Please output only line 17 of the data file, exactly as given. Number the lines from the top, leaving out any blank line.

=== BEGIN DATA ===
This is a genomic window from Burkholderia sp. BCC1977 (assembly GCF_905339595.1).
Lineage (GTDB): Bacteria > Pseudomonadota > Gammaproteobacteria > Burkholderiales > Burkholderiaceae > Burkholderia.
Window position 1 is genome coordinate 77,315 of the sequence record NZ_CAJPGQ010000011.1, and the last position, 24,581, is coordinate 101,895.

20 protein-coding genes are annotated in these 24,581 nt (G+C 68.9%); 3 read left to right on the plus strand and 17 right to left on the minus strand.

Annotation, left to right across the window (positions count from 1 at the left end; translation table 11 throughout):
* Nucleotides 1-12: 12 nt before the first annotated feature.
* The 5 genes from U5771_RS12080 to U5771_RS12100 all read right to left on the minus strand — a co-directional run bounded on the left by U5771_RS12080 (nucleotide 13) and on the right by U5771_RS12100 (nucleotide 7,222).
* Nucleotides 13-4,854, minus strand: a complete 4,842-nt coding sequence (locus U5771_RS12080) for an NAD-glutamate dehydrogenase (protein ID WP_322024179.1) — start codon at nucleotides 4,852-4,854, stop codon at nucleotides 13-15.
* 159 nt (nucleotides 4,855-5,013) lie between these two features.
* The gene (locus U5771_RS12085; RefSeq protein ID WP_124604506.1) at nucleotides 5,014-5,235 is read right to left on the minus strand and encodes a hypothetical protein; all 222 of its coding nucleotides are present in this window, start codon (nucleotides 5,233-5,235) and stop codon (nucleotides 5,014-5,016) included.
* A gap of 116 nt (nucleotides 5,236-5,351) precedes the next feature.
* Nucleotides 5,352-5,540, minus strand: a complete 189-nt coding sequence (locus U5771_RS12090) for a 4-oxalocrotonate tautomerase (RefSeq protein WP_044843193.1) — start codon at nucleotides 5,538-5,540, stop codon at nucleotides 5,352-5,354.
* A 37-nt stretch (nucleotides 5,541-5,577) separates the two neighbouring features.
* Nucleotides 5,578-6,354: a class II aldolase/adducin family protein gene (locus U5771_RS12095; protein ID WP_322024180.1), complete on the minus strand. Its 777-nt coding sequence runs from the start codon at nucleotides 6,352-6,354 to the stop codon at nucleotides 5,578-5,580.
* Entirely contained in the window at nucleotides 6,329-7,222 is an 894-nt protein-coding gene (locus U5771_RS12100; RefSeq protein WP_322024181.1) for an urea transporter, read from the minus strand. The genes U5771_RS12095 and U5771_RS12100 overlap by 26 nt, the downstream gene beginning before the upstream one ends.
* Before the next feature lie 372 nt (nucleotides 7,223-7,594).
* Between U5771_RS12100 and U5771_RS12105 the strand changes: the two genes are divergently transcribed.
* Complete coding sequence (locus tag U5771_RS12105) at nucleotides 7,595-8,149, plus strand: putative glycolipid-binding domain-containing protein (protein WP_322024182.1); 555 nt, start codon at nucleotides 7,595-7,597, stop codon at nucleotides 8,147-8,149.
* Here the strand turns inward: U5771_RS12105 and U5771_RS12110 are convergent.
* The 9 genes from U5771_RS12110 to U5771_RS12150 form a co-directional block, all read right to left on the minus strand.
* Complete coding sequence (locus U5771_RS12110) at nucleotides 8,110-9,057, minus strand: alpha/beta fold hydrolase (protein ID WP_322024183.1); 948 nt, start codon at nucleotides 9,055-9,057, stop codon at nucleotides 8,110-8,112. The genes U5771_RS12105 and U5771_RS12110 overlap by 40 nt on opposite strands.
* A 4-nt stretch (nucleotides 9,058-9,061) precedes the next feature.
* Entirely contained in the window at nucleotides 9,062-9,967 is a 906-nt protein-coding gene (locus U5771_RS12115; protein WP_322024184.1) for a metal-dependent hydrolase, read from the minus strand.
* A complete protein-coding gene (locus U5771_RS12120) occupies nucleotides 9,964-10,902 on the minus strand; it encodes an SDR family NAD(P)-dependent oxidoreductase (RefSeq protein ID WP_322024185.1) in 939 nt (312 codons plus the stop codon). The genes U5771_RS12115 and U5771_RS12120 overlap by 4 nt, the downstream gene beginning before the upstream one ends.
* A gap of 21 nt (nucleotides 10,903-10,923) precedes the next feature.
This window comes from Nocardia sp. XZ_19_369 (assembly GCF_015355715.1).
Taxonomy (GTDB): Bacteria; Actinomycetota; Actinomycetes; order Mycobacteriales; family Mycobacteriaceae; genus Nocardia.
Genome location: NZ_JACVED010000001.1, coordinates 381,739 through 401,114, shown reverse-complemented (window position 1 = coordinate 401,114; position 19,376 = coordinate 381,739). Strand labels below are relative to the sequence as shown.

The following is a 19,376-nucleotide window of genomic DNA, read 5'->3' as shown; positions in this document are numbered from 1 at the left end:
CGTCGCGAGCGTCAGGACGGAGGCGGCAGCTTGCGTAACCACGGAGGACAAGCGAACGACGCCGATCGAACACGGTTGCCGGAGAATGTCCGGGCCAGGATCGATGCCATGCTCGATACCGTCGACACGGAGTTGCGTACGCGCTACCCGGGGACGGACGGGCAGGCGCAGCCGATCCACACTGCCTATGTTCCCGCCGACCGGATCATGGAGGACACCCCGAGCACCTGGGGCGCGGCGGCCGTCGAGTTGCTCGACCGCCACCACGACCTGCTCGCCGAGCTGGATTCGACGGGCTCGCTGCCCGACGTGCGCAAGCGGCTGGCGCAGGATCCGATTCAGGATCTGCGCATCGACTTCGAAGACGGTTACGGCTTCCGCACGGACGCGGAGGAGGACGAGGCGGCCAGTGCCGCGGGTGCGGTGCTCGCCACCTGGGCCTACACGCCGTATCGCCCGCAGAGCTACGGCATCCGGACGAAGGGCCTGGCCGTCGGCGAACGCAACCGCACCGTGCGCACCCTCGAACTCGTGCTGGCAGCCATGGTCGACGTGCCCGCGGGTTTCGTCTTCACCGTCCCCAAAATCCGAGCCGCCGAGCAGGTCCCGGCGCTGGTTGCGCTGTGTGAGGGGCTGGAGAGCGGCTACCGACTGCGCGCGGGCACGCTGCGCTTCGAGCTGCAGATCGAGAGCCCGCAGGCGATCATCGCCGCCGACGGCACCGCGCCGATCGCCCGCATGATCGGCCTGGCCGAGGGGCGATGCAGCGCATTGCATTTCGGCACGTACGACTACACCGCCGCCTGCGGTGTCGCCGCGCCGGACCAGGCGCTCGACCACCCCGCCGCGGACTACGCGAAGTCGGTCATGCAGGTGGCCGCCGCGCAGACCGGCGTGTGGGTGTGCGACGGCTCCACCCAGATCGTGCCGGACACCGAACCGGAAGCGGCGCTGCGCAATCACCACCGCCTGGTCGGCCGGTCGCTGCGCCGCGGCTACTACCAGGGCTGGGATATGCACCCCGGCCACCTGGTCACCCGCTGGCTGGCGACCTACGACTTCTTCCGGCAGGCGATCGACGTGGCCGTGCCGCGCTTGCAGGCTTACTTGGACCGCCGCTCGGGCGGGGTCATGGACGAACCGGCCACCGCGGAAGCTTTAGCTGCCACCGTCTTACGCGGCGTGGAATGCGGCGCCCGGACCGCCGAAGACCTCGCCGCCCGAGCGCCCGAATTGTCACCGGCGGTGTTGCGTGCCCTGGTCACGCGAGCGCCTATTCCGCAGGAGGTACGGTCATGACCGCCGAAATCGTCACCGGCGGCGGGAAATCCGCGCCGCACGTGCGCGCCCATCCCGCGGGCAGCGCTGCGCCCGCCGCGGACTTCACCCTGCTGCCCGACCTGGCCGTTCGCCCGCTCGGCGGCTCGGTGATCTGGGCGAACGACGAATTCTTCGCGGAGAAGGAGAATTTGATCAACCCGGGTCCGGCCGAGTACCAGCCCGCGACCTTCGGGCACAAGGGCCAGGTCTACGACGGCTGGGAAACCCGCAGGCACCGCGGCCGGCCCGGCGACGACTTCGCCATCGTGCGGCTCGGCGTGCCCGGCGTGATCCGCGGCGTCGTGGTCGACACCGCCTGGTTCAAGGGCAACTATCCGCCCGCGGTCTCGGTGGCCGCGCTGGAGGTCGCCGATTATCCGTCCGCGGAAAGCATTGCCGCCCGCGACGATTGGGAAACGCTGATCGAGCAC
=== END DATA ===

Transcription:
* Between U5771_RS12100 and U5771_RS12105 the strand changes: the two genes are divergently transcribed.